Your doctor can diagnose hypertension by checking your blood pressure. It is a very simple test that takes only a few minutes. Usually an inflatable upper arm cuff with a gauge is used. Your doctor or other medical professional will slide the blood pressure cuff to just above your elbow on your bare arm. The cuff will inflate, tightening around your upper arm. Once a measurement has been gathered, the cuff will deflate and your doctor will remove it.
For the most accurate blood pressure readings:
- Sit very still with your legs and ankles uncrossed.
- Relax your arm while they measure your blood pressure.
There are two numbers that make up your blood pressure reading, which is measured in millimeters of mercury (mmHg):
- Systolic (sis-TOL-ic) pressure, the first number, measures the pressure as your heart beats and pushes blood through the vessels. A reading of less than 120 is normal; readings over 140 (over 135 if you have diabetes http://www.scai.org/SecondsCount/Disease/Diabetes.aspx) are considered high.
- Diastolic (DI-a-STOL-ic) pressure, the second number, measures the pressure between heart beats. A diastolic reading below 80 is normal; above 90 indicates high blood pressure (above 85 if you have diabetes http://www.scai.org/SecondsCount/Disease/Diabetes.aspx).
If your blood pressure is in the prehypertension range, your blood pressure is not as low as it should be for optimal health, but it is not high enough to be called hypertension. Prehypertension is a term used by doctors as a warning, because your blood pressure will likely increase over time. Modifying some lifestyle behaviors may help you prevent or delay the progression to hypertension.
Once you have hypertension, it is classified into one of two stages. Stage 1 hypertension is an early form of hypertension, although it is still very important to control blood pressure readings in this range. With stage 1 hypertension, doctors may be able to suggest a trial of lifestyle modifications to see if blood pressure can be brought under control before prescribing medications. However, with stage 2 hypertension, the start of medications will usually be required immediately because the blood pressure numbers are more dangerously high and lifestyle changes alone could not bring them down.
Normal, Prehypertension, and Hypertension Readings
The chart below summarizes the difference between normal blood pressure, prehypertension, and high blood pressure.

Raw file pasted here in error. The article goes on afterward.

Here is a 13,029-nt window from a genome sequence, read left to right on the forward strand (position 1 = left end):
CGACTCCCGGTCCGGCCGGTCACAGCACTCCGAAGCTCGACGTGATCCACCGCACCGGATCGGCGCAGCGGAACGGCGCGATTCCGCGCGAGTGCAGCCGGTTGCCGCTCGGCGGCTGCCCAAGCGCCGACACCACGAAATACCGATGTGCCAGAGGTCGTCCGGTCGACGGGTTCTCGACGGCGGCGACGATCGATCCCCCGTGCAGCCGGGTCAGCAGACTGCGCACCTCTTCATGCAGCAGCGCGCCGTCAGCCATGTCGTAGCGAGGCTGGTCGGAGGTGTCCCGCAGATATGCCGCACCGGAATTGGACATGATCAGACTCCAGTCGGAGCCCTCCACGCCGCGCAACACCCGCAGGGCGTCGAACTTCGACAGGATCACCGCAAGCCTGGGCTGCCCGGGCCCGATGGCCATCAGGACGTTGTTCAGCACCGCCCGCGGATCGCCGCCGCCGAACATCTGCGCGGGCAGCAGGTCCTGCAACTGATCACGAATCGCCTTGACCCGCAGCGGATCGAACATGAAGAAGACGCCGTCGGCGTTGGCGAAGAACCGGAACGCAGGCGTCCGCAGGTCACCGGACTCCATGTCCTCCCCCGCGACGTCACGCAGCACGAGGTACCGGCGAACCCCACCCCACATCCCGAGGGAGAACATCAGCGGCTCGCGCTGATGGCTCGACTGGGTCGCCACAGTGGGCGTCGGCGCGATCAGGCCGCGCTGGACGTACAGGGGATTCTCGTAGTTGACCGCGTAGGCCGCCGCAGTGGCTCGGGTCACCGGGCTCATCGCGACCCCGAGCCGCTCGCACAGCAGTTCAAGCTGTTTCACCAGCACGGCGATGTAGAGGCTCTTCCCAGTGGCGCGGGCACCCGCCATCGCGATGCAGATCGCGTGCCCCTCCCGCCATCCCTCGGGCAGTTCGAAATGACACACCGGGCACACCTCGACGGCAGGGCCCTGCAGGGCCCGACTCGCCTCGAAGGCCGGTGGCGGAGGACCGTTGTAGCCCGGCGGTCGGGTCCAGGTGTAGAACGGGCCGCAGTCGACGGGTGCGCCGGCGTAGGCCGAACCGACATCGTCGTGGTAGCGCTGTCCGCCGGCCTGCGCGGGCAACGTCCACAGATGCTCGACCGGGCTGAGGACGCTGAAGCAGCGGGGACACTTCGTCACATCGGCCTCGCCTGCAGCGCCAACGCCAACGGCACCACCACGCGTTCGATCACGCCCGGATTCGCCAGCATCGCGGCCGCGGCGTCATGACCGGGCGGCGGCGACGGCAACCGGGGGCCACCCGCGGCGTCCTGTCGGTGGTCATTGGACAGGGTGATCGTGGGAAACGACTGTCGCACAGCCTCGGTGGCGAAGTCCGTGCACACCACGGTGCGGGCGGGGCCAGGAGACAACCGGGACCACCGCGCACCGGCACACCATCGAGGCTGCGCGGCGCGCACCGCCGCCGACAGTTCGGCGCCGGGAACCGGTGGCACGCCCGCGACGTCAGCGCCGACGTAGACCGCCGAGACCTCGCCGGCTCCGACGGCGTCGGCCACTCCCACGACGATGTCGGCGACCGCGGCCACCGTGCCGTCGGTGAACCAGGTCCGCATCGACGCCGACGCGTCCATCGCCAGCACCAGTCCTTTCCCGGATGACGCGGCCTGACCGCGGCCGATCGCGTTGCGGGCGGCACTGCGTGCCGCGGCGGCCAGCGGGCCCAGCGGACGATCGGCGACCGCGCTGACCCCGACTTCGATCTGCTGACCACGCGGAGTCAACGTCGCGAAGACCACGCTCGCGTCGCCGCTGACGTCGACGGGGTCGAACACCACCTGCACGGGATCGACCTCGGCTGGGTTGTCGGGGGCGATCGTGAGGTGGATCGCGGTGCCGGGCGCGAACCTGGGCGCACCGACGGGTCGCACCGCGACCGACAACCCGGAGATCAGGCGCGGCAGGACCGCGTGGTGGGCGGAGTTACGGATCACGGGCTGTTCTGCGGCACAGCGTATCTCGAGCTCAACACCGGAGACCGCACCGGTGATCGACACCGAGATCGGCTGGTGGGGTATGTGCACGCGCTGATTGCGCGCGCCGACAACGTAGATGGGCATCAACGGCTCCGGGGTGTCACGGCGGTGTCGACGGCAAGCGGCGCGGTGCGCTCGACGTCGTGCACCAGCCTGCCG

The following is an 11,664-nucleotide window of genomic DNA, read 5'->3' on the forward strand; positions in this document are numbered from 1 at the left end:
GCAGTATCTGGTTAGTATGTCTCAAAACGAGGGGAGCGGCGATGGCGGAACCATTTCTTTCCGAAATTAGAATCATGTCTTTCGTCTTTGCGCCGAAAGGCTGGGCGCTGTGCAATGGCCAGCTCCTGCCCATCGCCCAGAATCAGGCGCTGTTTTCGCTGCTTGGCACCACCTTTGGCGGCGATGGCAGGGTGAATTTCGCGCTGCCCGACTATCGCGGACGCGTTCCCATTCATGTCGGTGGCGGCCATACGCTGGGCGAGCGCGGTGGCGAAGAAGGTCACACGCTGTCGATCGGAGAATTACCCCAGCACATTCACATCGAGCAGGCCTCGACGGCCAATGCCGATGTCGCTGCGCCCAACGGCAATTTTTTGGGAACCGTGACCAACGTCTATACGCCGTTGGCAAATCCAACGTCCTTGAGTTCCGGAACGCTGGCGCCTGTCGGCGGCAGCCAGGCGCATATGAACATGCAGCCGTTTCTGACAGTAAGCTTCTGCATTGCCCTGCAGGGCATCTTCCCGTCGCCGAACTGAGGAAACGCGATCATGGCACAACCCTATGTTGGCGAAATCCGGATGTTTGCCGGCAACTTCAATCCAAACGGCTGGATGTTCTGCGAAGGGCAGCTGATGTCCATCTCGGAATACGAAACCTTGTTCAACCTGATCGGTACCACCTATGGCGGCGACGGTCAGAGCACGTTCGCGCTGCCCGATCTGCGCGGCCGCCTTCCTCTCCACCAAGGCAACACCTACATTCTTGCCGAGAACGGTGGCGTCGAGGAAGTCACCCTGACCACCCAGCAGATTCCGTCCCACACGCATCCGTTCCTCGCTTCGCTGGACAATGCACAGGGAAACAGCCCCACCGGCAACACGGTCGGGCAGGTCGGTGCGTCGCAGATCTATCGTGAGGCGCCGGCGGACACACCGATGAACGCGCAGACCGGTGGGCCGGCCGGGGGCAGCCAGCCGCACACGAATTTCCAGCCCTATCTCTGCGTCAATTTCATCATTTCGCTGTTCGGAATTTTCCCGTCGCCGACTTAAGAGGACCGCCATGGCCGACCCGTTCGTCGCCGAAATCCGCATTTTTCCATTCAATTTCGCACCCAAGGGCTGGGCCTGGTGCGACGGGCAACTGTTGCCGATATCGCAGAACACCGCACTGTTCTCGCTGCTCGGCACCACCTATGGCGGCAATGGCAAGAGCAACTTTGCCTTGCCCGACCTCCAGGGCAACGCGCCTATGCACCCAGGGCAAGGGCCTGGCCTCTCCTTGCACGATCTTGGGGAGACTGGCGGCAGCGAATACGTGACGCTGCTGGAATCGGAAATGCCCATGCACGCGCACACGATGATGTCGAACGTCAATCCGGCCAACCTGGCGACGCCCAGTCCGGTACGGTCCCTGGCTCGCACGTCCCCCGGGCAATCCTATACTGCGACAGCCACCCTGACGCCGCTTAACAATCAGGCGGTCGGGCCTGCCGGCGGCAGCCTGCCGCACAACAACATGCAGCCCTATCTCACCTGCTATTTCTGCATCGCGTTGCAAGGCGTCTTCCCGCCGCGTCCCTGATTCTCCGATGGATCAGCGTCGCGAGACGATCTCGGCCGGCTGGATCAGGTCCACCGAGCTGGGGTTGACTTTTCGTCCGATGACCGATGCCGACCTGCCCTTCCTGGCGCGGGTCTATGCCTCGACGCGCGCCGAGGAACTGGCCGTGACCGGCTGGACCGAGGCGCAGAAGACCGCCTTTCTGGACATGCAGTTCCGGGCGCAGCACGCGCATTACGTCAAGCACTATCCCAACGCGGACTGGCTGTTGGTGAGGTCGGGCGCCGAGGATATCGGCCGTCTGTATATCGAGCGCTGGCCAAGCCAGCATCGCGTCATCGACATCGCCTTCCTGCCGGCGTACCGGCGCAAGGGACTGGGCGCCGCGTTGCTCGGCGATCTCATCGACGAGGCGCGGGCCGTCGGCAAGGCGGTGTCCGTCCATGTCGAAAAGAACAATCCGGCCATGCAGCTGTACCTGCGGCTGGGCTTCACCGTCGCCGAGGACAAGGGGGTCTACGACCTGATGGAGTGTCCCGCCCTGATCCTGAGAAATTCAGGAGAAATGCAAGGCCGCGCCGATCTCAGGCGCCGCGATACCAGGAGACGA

|Normal Blood Pressure
||less than 120
||less than 80
||120 to 139
||80 to 89
||140 to 159
||90 to 99
||greater than or equal to160
||greater than or equal to100
One high blood pressure reading is not enough for your doctor to make a diagnosis. Your doctor will need to see you at least three times to see a pattern of high blood pressure readings to diagnose hypertension.
- An initial reading will be taken at the first visit.
- An average of at least two properly measured readings will be taken at your next visit.
- An average of at least two more properly measured readings will be taken at a third visit.
After your doctor has recorded high blood pressure readings during each of these visits, you can begin to discuss treatment options for hypertension in order to prevent complications. Your doctor may also ask you to keep a log of your blood pressure levels. You can purchase an inexpensive monitor for home use. Of available home blood pressure monitors, those that have an inflatable cuff that goes over the upper arm are typically more accurate than wrist or finger models.
Arrive at your doctor’s appointment in plenty of time. If you are running late, frustrated because someone took your parking spot, or get lost finding your doctor’s new office, how do you think your blood pressure will respond? If you take medicines for blood pressure, take them as usual on the day of the doctor visit. You would not want your blood pressure to be undertreated because your doctor attributed elevated blood pressure as due to a missed dose of medication.